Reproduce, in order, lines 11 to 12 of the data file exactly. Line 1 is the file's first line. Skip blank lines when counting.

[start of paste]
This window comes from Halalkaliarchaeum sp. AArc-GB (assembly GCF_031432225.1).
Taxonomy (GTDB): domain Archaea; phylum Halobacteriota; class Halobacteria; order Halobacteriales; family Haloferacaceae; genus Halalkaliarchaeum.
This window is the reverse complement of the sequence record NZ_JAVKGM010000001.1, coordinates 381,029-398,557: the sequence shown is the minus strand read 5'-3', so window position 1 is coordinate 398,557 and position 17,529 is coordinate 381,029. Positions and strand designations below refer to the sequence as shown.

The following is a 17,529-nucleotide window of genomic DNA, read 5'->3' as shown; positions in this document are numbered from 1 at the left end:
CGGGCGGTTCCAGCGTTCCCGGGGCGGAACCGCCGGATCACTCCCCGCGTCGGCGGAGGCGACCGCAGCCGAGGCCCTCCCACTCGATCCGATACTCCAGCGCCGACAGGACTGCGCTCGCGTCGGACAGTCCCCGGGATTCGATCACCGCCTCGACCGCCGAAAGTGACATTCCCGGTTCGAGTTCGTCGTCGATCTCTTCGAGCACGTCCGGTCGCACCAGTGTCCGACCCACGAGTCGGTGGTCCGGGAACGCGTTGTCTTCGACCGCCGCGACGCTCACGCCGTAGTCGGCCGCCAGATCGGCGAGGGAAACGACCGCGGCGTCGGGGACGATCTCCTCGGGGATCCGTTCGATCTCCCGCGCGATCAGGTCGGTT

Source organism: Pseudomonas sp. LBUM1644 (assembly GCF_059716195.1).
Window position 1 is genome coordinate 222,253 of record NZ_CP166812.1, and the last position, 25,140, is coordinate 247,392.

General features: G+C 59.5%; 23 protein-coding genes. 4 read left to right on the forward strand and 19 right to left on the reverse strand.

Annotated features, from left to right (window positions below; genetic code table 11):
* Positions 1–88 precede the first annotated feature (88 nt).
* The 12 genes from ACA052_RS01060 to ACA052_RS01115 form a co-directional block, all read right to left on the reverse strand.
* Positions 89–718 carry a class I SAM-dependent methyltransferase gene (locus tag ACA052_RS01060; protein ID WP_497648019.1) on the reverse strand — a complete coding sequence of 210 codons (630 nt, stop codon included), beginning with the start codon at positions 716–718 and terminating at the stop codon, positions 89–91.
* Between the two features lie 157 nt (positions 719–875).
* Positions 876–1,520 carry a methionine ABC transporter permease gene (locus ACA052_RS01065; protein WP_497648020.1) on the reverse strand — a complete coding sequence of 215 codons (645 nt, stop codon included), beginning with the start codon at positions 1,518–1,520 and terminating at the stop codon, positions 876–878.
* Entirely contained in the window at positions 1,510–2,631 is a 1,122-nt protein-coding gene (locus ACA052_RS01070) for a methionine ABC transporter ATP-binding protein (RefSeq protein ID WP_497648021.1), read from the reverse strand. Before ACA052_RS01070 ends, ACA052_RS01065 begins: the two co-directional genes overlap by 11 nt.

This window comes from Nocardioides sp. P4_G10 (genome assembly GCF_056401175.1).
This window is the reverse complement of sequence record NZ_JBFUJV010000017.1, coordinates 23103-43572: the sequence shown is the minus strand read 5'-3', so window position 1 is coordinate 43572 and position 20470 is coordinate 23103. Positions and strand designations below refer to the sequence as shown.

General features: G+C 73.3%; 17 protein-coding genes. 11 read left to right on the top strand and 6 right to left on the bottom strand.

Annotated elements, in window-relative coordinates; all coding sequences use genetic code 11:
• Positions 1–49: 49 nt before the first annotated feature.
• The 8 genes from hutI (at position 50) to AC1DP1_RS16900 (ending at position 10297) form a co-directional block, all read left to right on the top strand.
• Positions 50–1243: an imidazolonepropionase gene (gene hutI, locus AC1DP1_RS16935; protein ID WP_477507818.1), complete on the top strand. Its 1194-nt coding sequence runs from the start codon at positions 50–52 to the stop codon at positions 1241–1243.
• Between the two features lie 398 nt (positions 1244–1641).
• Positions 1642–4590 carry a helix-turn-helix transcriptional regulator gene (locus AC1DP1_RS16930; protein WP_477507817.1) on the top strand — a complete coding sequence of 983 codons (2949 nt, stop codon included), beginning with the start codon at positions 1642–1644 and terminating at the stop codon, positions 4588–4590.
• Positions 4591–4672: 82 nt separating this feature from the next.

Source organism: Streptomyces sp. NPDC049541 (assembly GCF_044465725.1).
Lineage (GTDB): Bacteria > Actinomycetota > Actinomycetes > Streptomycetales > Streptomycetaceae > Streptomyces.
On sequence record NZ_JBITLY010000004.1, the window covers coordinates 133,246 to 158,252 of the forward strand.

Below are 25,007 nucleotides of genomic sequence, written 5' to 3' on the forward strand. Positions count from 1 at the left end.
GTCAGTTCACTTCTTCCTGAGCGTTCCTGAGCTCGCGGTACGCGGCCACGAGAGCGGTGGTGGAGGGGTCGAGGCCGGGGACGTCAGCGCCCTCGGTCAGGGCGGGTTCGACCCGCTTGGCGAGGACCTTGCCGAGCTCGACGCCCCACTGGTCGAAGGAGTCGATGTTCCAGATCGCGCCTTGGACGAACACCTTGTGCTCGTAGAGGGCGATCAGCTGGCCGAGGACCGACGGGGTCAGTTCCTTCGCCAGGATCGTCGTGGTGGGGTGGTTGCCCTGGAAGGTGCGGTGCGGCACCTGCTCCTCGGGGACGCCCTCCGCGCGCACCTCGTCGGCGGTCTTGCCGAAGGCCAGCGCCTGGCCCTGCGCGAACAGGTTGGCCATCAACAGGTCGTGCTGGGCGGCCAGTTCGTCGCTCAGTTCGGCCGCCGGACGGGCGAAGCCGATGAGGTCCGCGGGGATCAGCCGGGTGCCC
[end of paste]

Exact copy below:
* The 12 genes from ACA052_RS01060 to ACA052_RS01115 form a co-directional block, all read right to left on the reverse strand.
* Positions 89–718 carry a class I SAM-dependent methyltransferase gene (locus tag ACA052_RS01060; protein ID WP_497648019.1) on the reverse strand — a complete coding sequence of 210 codons (630 nt, stop codon included), beginning with the start codon at positions 716–718 and terminating at the stop codon, positions 89–91.